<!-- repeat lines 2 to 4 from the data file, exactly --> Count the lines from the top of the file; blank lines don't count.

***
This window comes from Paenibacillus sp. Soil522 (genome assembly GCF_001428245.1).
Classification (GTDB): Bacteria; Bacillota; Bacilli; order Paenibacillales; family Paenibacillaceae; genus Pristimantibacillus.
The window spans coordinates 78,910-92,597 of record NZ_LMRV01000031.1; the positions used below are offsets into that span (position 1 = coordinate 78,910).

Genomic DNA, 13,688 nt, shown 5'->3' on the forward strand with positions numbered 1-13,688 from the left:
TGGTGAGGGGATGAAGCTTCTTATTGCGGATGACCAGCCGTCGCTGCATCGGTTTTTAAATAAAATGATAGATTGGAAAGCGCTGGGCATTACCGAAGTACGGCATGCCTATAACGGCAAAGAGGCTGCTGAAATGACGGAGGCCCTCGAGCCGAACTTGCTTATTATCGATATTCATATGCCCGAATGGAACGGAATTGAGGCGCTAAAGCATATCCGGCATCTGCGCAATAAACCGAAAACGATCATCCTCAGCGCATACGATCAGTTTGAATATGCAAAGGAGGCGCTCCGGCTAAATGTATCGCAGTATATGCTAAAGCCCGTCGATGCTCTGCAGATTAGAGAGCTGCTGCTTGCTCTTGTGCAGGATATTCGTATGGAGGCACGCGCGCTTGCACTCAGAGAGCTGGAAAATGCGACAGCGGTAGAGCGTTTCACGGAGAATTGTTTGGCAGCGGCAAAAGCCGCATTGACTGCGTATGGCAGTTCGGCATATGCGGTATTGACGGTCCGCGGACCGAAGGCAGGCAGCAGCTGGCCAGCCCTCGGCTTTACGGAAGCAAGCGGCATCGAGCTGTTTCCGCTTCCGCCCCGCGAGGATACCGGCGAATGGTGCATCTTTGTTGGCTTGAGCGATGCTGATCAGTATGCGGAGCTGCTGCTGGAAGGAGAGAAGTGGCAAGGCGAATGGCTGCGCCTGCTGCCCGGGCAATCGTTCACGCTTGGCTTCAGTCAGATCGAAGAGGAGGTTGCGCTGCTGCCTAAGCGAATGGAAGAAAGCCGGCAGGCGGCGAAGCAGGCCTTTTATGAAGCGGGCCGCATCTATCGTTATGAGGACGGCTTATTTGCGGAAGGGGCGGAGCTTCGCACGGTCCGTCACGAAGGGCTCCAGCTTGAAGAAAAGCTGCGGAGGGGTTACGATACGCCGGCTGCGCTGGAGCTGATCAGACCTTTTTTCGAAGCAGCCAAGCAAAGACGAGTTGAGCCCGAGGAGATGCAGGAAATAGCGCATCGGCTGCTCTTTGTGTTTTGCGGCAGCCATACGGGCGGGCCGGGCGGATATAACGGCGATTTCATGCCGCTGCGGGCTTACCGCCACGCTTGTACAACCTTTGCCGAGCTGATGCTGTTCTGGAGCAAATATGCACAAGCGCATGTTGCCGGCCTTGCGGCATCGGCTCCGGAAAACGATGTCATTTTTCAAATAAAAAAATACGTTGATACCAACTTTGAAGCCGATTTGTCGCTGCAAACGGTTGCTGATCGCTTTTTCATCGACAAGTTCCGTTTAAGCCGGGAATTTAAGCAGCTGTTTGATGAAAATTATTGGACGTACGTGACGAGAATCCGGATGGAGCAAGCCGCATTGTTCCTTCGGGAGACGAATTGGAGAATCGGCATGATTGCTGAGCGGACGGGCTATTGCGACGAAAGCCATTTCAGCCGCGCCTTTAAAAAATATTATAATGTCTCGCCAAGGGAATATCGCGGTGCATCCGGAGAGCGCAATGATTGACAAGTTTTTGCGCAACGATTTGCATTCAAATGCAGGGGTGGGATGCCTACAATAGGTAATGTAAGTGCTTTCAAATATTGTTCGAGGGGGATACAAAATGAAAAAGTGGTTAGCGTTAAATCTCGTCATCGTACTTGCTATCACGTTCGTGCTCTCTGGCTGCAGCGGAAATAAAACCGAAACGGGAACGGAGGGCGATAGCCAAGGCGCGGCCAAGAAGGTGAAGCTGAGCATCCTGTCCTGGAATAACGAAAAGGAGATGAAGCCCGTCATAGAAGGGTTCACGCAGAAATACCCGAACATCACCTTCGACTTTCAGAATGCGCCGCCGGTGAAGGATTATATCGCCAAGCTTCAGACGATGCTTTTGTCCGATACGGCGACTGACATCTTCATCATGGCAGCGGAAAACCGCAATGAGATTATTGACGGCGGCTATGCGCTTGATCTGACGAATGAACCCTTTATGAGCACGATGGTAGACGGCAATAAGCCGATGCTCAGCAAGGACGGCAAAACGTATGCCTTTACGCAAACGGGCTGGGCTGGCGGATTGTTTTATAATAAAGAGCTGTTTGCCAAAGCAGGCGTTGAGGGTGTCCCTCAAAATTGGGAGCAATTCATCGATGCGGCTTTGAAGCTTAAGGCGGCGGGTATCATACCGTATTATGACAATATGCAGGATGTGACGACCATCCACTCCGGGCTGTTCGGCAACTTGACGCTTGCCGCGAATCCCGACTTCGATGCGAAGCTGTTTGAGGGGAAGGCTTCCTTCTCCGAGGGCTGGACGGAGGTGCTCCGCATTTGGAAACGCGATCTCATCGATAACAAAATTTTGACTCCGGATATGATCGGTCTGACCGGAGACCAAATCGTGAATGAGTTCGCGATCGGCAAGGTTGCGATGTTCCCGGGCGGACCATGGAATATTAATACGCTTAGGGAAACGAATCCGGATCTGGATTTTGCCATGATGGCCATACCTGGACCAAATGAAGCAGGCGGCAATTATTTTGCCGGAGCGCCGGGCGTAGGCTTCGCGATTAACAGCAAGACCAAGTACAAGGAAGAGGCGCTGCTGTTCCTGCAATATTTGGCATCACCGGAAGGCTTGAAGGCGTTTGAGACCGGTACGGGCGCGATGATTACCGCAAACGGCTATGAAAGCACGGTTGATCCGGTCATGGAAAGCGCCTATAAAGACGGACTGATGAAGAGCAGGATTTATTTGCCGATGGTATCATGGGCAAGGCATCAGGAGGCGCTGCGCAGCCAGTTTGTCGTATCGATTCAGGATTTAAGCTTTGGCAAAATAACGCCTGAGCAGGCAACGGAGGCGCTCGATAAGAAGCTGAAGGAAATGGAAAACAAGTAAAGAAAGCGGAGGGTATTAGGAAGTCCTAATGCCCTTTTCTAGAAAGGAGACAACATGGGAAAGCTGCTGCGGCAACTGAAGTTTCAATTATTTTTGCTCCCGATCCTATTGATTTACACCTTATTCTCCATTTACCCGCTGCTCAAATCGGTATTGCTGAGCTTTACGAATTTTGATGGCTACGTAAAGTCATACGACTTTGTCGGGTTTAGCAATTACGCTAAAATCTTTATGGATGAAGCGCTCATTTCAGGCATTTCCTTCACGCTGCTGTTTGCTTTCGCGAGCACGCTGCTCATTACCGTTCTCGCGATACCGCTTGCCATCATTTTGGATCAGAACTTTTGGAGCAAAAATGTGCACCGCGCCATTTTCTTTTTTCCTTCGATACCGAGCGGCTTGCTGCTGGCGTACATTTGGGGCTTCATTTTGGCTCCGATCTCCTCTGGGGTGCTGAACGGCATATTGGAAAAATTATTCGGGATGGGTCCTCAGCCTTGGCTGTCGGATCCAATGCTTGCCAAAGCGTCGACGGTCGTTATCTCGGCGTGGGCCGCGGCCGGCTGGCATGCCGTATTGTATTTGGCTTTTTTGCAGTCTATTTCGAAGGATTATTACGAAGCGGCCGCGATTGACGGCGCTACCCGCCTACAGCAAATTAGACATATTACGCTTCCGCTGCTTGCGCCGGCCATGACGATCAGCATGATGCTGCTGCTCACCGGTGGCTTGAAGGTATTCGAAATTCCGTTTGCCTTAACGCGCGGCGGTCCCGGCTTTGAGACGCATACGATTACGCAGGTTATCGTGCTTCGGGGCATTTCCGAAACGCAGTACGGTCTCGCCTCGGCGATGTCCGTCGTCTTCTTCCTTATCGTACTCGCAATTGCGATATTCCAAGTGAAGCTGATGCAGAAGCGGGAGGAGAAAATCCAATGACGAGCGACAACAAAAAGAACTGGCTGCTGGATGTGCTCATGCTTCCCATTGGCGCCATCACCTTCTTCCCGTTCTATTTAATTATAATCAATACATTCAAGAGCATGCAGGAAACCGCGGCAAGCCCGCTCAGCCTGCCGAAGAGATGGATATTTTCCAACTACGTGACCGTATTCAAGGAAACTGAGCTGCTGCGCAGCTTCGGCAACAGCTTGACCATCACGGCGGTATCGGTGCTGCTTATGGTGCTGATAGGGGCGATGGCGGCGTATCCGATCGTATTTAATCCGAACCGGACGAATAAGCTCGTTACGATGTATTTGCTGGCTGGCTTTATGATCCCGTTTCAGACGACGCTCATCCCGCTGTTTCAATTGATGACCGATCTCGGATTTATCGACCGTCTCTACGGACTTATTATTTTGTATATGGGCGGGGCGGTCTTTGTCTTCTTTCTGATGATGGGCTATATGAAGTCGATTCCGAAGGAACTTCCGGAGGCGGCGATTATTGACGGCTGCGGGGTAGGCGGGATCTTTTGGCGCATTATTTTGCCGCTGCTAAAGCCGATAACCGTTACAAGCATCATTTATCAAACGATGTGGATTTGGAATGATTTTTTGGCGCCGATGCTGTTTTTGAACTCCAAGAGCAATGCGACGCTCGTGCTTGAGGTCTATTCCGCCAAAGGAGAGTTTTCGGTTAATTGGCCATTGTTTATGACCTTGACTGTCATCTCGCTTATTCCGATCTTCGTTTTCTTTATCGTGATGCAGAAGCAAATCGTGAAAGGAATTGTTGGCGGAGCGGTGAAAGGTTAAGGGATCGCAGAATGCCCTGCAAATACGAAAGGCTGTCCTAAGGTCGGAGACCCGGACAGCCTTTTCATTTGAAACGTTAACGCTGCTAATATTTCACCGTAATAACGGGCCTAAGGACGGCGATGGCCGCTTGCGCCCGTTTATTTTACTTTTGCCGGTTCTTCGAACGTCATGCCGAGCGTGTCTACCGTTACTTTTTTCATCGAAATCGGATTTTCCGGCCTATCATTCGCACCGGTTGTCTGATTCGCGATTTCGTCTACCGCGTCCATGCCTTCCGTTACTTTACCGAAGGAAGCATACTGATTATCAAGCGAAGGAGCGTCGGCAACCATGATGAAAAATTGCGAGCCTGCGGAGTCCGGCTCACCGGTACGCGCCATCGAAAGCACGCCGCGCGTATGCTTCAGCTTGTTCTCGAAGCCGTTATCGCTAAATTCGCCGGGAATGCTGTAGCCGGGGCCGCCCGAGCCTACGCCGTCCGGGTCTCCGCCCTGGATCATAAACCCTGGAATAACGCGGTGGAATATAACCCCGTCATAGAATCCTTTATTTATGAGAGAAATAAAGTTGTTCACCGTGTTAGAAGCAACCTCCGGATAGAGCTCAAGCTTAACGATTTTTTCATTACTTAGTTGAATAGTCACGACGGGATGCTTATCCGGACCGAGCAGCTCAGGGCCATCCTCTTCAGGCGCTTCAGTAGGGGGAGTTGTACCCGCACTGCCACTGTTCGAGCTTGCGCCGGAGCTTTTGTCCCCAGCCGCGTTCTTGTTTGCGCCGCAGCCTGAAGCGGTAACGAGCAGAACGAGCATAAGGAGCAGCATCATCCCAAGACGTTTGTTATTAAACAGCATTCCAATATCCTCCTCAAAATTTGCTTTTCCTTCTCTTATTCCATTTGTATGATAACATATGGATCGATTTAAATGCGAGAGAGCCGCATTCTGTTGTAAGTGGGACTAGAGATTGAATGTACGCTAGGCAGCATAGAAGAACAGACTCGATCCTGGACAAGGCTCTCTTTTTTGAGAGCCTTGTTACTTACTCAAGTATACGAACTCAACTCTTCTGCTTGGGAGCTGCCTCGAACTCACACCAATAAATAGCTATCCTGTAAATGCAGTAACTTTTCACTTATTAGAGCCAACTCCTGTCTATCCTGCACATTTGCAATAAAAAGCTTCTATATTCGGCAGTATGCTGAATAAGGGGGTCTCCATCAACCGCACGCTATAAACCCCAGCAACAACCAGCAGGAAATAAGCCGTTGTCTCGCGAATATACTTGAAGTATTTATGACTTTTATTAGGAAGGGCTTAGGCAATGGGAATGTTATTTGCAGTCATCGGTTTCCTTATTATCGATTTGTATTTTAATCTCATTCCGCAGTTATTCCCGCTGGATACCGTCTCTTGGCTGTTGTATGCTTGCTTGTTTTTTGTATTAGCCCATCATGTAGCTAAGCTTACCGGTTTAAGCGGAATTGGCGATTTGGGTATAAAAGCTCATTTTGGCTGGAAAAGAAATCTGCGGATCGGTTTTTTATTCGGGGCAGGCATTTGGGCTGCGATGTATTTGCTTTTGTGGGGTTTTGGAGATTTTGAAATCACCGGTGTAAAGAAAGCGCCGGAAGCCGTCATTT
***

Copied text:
Classification (GTDB): Bacteria; Bacillota; Bacilli; order Paenibacillales; family Paenibacillaceae; genus Pristimantibacillus.
The window spans coordinates 78,910-92,597 of record NZ_LMRV01000031.1; the positions used below are offsets into that span (position 1 = coordinate 78,910).

Genomic DNA, 13,688 nt, shown 5'->3' on the forward strand with positions numbered 1-13,688 from the left: